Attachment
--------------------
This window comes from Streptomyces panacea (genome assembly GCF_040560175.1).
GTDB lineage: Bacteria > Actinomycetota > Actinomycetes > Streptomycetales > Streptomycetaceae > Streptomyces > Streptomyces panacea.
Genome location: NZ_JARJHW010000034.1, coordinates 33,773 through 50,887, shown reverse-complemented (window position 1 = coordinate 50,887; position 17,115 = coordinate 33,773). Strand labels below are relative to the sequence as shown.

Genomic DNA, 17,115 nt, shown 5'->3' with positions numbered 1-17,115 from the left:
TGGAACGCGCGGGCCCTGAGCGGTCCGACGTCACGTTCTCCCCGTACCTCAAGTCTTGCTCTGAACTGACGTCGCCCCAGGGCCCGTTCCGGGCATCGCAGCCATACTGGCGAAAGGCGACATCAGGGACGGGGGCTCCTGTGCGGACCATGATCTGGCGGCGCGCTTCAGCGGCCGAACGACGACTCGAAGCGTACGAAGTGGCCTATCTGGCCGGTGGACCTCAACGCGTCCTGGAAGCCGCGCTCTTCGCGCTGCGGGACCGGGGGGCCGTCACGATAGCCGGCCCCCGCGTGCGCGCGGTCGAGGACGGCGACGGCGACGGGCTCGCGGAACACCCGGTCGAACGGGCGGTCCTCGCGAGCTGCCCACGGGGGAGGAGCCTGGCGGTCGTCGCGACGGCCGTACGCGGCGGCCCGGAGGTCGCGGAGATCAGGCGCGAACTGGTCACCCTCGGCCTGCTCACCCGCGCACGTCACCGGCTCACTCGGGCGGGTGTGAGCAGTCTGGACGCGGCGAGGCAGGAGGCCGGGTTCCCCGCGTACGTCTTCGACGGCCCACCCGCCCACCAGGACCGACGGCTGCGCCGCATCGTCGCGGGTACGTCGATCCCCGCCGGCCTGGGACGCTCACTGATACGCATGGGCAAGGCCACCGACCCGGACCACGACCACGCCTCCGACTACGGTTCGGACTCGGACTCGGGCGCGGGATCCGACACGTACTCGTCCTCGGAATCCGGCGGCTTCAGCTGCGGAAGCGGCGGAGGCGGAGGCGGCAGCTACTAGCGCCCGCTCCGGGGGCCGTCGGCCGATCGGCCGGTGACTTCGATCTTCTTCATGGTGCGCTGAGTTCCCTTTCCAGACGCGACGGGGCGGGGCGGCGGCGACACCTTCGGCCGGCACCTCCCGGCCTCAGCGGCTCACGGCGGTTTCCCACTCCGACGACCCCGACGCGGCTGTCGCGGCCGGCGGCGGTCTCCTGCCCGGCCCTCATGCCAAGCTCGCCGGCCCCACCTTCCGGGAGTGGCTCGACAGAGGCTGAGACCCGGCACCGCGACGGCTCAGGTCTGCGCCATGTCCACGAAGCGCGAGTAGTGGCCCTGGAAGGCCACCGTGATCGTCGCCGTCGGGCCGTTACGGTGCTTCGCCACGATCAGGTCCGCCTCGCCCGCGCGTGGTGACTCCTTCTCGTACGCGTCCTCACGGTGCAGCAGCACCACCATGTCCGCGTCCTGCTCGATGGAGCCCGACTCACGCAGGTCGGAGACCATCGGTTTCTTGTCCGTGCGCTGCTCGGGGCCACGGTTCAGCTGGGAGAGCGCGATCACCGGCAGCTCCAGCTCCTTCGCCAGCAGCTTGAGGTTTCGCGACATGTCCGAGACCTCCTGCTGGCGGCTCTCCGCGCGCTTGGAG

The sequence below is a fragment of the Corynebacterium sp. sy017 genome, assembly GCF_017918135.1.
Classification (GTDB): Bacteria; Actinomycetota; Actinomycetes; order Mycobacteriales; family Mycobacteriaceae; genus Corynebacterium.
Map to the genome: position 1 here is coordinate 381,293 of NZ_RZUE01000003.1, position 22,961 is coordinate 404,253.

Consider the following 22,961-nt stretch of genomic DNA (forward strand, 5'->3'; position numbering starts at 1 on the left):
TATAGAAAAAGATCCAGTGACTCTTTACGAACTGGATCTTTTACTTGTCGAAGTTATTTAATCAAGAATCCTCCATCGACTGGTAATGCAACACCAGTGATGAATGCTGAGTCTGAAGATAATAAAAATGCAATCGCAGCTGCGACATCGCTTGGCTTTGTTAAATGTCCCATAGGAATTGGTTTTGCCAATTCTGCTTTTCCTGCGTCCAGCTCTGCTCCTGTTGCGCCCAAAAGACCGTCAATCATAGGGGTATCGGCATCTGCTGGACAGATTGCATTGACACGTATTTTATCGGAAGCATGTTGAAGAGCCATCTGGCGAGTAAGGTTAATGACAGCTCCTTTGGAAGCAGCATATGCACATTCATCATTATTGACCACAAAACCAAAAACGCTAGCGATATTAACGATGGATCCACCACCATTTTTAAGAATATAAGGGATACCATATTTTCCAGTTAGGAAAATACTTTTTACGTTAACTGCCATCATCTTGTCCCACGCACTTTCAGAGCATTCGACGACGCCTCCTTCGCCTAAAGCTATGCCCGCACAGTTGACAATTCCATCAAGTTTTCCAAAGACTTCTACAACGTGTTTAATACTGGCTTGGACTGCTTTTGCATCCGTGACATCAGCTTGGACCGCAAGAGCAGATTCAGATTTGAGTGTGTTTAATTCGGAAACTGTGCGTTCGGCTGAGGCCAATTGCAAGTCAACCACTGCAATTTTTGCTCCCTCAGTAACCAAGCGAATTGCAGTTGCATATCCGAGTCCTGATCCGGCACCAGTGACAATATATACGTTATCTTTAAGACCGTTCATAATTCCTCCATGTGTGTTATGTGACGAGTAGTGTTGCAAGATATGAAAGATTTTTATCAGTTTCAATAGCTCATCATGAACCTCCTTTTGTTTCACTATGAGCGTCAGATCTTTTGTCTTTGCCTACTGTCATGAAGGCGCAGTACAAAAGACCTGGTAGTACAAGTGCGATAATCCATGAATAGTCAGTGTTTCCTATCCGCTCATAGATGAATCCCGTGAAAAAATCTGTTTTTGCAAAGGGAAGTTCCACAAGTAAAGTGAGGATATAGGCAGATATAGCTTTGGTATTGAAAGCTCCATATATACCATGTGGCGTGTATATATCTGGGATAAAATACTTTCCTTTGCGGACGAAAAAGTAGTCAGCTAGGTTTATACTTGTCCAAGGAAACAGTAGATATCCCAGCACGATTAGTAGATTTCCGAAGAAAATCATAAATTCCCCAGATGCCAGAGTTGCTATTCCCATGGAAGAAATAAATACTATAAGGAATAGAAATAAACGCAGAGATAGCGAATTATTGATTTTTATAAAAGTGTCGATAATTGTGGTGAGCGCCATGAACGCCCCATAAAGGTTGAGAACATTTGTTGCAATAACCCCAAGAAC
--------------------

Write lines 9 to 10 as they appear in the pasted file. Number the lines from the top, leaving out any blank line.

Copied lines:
Consider the following 22,961-nt stretch of genomic DNA (forward strand, 5'->3'; position numbering starts at 1 on the left):
TATAGAAAAAGATCCAGTGACTCTTTACGAACTGGATCTTTTACTTGTCGAAGTTATTTAATCAAGAATCCTCCATCGACTGGTAATGCAACACCAGTGATGAATGCTGAGTCTGAAGATAATAAAAATGCAATCGCAGCTGCGACATCGCTTGGCTTTGTTAAATGTCCCATAGGAATTGGTTTTGCCAATTCTGCTTTTCCTGCGTCCAGCTCTGCTCCTGTTGCGCCCAAAAGACCGTCAATCATAGGGGTATCGGCATCTGCTGGACAGATTGCATTGACACGTATTTTATCGGAAGCATGTTGAAGAGCCATCTGGCGAGTAAGGTTAATGACAGCTCCTTTGGAAGCAGCATATGCACATTCATCATTATTGACCACAAAACCAAAAACGCTAGCGATATTAACGATGGATCCACCACCATTTTTAAGAATATAAGGGATACCATATTTTCCAGTTAGGAAAATACTTTTTACGTTAACTGCCATCATCTTGTCCCACGCACTTTCAGAGCATTCGACGACGCCTCCTTCGCCTAAAGCTATGCCCGCACAGTTGACAATTCCATCAAGTTTTCCAAAGACTTCTACAACGTGTTTAATACTGGCTTGGACTGCTTTTGCATCCGTGACATCAGCTTGGACCGCAAGAGCAGATTCAGATTTGAGTGTGTTTAATTCGGAAACTGTGCGTTCGGCTGAGGCCAATTGCAAGTCAACCACTGCAATTTTTGCTCCCTCAGTAACCAAGCGAATTGCAGTTGCATATCCGAGTCCTGATCCGGCACCAGTGACAATATATACGTTATCTTTAAGACCGTTCATAATTCCTCCATGTGTGTTATGTGACGAGTAGTGTTGCAAGATATGAAAGATTTTTATCAGTTTCAATAGCTCATCATGAACCTCCTTTTGTTTCACTATGAGCGTCAGATCTTTTGTCTTTGCCTACTGTCATGAAGGCGCAGTACAAAAGACCTGGTAGTACAAGTGCGATAATCCATGAATAGTCAGTGTTTCCTATCCGCTCATAGATGAATCCCGTGAAAAAATCTGTTTTTGCAAAGGGAAGTTCCACAAGTAAAGTGAGGATATAGGCAGATATAGCTTTGGTATTGAAAGCTCCATATATACCATGTGGCGTGTATATATCTGGGATAAAATACTTTCCTTTGCGGACGAAAAAGTAGTCAGCTAGGTTTATACTTGTCCAAGGAAACAGTAGATATCCCAGCACGATTAGTAGATTTCCGAAGAAAATCATAAATTCCCCAGATGCCAGAGTTGCTATTCCCATGGAAGAAATAAATACTATAAGGAATAGAAATAAACGCAGAGATAGCGAATTATTGATTTTTATAAAAGTGTCGATAATTGTGGTGAGCGCCATGAACGCCCCATAAAGGTTGAGAACATTTGTTGCAATAACCCCAAGAAC